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Shehnaaz Suliman, MD, MBA, MPhil, overcame South Africa’s apartheid policy to build careers in medicine, investment banking, and drug development that have brought her to the helm of ReCode Therapeutics, a developer of targeted therapies for life-limiting respiratory diseases.
On Episode 13 of “Close to the Edge,” Suliman shares how she came to lead ReCode following a career that began as a physician in her native South Africa, where she received her MD from the University of Cape Town Medical School.
Suliman pivoted to investment banking about two decades ago, earning an MBA at Oxford University, then holding positions at Lehman Brothers and later Petkevich & Partners. A few years later, she embarked on a successful career as a biotech business development executive. At Gilead, Suliman held management roles of increasing responsibility between 2005 and 2010 and played a significant role in expanding the company into new therapeutic areas, notably HIV, through M&A.
After Gilead, Suliman held positions at Genentech and its parent company Roche, as well as at Theravance, where she put together a $1 billion profit-sharing partnership with Johnson & Johnson’s Janssen Biotech for its lead JAK inhibitor program before moving to Alector Therapeutics as president and COO.
Suliman was appointed CEO of ReCode in January, succeeding David Lockhart, PhD, who has transitioned to chief scientific officer and remains the company’s president.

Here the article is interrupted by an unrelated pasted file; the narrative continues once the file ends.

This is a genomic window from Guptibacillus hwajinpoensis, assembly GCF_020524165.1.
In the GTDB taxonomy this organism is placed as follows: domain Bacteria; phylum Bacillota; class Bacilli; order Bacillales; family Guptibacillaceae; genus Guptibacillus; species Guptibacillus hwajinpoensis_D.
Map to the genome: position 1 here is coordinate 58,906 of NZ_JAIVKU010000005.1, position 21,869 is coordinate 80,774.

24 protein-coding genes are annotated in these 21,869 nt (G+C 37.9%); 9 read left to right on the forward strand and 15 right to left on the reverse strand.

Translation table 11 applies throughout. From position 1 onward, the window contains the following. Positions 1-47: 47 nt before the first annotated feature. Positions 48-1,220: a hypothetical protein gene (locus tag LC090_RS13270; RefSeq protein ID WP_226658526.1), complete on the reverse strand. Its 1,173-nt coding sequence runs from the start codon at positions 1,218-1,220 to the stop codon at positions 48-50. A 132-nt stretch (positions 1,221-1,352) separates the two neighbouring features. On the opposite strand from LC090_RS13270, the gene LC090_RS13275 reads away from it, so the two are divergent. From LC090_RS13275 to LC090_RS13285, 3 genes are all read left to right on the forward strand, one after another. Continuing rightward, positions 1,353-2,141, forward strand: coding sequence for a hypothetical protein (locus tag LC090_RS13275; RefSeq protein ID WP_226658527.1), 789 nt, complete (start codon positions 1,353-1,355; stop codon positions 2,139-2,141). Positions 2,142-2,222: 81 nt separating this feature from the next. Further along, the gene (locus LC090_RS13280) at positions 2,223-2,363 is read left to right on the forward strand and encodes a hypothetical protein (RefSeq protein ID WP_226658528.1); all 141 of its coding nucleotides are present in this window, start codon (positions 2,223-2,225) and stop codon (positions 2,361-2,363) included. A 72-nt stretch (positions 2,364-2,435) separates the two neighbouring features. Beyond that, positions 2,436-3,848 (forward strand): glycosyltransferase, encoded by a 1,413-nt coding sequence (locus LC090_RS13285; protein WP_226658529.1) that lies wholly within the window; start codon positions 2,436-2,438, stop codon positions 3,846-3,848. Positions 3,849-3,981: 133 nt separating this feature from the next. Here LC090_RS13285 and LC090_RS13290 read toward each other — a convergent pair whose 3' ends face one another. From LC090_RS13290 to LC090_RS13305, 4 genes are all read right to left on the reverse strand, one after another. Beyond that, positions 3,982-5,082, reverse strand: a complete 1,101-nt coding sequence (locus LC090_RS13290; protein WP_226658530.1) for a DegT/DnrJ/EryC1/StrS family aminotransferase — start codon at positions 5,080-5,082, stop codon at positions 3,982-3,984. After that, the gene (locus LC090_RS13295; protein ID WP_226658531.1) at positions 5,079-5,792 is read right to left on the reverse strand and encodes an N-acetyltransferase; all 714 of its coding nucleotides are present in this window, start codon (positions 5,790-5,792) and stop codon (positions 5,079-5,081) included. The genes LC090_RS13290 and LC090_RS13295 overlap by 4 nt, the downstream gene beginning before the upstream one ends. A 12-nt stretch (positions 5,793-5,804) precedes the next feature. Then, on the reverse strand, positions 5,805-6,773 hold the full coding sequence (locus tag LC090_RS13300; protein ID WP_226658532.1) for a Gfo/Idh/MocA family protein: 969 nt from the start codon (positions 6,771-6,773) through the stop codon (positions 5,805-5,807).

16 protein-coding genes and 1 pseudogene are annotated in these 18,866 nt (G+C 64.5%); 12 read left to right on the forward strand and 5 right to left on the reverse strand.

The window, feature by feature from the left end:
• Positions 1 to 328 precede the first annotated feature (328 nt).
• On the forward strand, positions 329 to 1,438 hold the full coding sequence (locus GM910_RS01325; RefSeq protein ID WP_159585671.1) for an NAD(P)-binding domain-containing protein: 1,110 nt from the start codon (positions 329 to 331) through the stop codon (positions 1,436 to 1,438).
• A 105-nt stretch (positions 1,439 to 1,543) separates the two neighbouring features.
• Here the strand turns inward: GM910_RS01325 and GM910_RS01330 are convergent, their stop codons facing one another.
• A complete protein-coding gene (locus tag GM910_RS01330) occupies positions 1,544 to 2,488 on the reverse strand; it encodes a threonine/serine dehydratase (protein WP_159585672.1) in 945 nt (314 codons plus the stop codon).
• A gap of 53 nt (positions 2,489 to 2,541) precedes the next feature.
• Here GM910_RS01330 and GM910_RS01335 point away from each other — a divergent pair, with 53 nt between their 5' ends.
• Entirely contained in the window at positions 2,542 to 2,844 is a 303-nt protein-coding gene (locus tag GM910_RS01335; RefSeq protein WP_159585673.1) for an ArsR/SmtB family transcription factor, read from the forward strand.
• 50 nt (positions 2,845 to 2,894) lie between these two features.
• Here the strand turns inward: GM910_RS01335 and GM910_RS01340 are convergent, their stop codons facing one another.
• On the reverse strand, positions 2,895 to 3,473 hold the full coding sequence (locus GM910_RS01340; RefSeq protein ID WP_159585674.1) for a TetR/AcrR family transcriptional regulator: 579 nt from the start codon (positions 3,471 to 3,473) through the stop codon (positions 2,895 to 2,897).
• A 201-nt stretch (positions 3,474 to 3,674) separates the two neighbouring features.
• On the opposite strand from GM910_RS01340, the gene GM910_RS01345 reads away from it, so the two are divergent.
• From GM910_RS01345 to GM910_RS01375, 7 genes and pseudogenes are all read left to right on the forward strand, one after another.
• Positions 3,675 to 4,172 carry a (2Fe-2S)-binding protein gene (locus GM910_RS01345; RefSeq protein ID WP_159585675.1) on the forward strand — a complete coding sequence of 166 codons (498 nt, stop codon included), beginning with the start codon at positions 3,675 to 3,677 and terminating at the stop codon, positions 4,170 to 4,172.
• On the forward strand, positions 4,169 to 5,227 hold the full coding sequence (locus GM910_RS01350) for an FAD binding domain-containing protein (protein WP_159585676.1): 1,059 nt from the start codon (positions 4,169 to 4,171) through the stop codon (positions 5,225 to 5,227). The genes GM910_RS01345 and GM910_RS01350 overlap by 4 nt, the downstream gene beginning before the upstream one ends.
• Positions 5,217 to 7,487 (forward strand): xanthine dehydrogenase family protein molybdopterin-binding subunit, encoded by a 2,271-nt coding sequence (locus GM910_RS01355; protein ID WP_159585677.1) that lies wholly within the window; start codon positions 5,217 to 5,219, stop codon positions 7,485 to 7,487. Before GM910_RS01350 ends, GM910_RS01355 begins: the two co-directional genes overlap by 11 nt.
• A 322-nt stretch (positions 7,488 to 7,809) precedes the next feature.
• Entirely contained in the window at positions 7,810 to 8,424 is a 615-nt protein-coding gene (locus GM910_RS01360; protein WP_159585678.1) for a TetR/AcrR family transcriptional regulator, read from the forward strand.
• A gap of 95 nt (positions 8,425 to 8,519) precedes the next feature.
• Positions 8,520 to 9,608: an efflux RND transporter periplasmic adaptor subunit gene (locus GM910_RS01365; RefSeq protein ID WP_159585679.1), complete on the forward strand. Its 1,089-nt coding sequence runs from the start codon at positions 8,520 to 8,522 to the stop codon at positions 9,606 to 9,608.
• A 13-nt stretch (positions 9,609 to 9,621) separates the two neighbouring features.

Suliman shares her perspectives on drug development, especially in respiratory diseases and the hot area of RNA-based therapeutics, as well as how ReCode has sought to address both through its selective organ targeting (SORT) platform—a platform of non-viral lipid nanoparticles (LNPs), designed to deliver treatments with precision, as well as safely and effectively. ReCode is also focused on developing therapies that apply gene editing/correction in target cells, including stem cells.
ReCode says its delivery platforms can be customized to treat different respiratory diseases and targeted organs. The company’s pipeline is anchored by preclinical inhaled and IV lead programs for cystic fibrosis (CF) caused by nonsense mutations, as well as an inhaled treatment for primary ciliary dyskinesia (PCD). The CF treatment focuses specifically on the 10–13% of patients who have nonsense mutations that cannot fully benefit from current small molecule therapies.
Suliman concludes the wide-ranging conversation by discussing her status as one of a relatively small number of women CEOs in biotech, as well as assessing ReCode’s major goals and hopes, and hers over the next three to five years.